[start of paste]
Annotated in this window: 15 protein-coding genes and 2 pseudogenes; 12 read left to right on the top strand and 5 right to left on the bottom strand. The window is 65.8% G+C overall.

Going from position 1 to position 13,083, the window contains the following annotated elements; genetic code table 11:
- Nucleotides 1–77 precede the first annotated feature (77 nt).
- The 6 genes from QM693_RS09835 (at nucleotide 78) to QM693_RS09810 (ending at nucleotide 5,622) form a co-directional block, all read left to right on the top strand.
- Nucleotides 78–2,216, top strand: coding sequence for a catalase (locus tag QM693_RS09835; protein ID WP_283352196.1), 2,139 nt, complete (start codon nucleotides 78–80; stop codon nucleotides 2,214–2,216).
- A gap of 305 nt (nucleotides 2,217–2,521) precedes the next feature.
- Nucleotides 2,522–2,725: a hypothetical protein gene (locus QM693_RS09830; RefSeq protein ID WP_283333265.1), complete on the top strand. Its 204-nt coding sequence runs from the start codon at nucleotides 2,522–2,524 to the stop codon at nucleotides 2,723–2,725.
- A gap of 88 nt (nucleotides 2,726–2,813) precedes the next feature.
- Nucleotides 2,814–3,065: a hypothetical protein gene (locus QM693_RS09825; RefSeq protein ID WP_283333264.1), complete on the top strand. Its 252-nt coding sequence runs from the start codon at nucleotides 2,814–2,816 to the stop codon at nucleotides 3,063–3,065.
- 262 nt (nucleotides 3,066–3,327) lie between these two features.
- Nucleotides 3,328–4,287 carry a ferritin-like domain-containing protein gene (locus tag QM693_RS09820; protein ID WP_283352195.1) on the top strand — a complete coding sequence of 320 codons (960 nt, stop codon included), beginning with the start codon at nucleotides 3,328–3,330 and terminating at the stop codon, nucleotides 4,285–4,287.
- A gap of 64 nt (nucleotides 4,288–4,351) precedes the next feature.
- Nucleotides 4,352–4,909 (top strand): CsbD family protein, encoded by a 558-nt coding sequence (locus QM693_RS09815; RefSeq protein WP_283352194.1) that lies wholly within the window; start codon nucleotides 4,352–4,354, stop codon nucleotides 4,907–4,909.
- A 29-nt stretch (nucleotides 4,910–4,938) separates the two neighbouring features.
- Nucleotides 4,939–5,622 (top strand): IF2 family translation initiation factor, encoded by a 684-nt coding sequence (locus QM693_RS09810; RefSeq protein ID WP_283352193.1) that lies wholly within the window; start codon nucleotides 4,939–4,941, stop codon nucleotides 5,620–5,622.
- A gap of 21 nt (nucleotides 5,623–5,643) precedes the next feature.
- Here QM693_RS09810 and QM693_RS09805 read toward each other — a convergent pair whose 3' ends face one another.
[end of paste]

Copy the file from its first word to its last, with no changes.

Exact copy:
Annotated in this window: 15 protein-coding genes and 2 pseudogenes; 12 read left to right on the top strand and 5 right to left on the bottom strand. The window is 65.8% G+C overall.

Going from position 1 to position 13,083, the window contains the following annotated elements; genetic code table 11:
- Nucleotides 1–77 precede the first annotated feature (77 nt).
- The 6 genes from QM693_RS09835 (at nucleotide 78) to QM693_RS09810 (ending at nucleotide 5,622) form a co-directional block, all read left to right on the top strand.
- Nucleotides 78–2,216, top strand: coding sequence for a catalase (locus tag QM693_RS09835; protein ID WP_283352196.1), 2,139 nt, complete (start codon nucleotides 78–80; stop codon nucleotides 2,214–2,216).
- A gap of 305 nt (nucleotides 2,217–2,521) precedes the next feature.
- Nucleotides 2,522–2,725: a hypothetical protein gene (locus QM693_RS09830; RefSeq protein ID WP_283333265.1), complete on the top strand. Its 204-nt coding sequence runs from the start codon at nucleotides 2,522–2,524 to the stop codon at nucleotides 2,723–2,725.
- A gap of 88 nt (nucleotides 2,726–2,813) precedes the next feature.
- Nucleotides 2,814–3,065: a hypothetical protein gene (locus QM693_RS09825; RefSeq protein ID WP_283333264.1), complete on the top strand. Its 252-nt coding sequence runs from the start codon at nucleotides 2,814–2,816 to the stop codon at nucleotides 3,063–3,065.
- 262 nt (nucleotides 3,066–3,327) lie between these two features.
- Nucleotides 3,328–4,287 carry a ferritin-like domain-containing protein gene (locus tag QM693_RS09820; protein ID WP_283352195.1) on the top strand — a complete coding sequence of 320 codons (960 nt, stop codon included), beginning with the start codon at nucleotides 3,328–3,330 and terminating at the stop codon, nucleotides 4,285–4,287.
- A gap of 64 nt (nucleotides 4,288–4,351) precedes the next feature.
- Nucleotides 4,352–4,909 (top strand): CsbD family protein, encoded by a 558-nt coding sequence (locus QM693_RS09815; RefSeq protein WP_283352194.1) that lies wholly within the window; start codon nucleotides 4,352–4,354, stop codon nucleotides 4,907–4,909.
- A 29-nt stretch (nucleotides 4,910–4,938) separates the two neighbouring features.
- Nucleotides 4,939–5,622 (top strand): IF2 family translation initiation factor, encoded by a 684-nt coding sequence (locus QM693_RS09810; RefSeq protein ID WP_283352193.1) that lies wholly within the window; start codon nucleotides 4,939–4,941, stop codon nucleotides 5,620–5,622.
- A gap of 21 nt (nucleotides 5,623–5,643) precedes the next feature.
- Here QM693_RS09810 and QM693_RS09805 read toward each other — a convergent pair whose 3' ends face one another.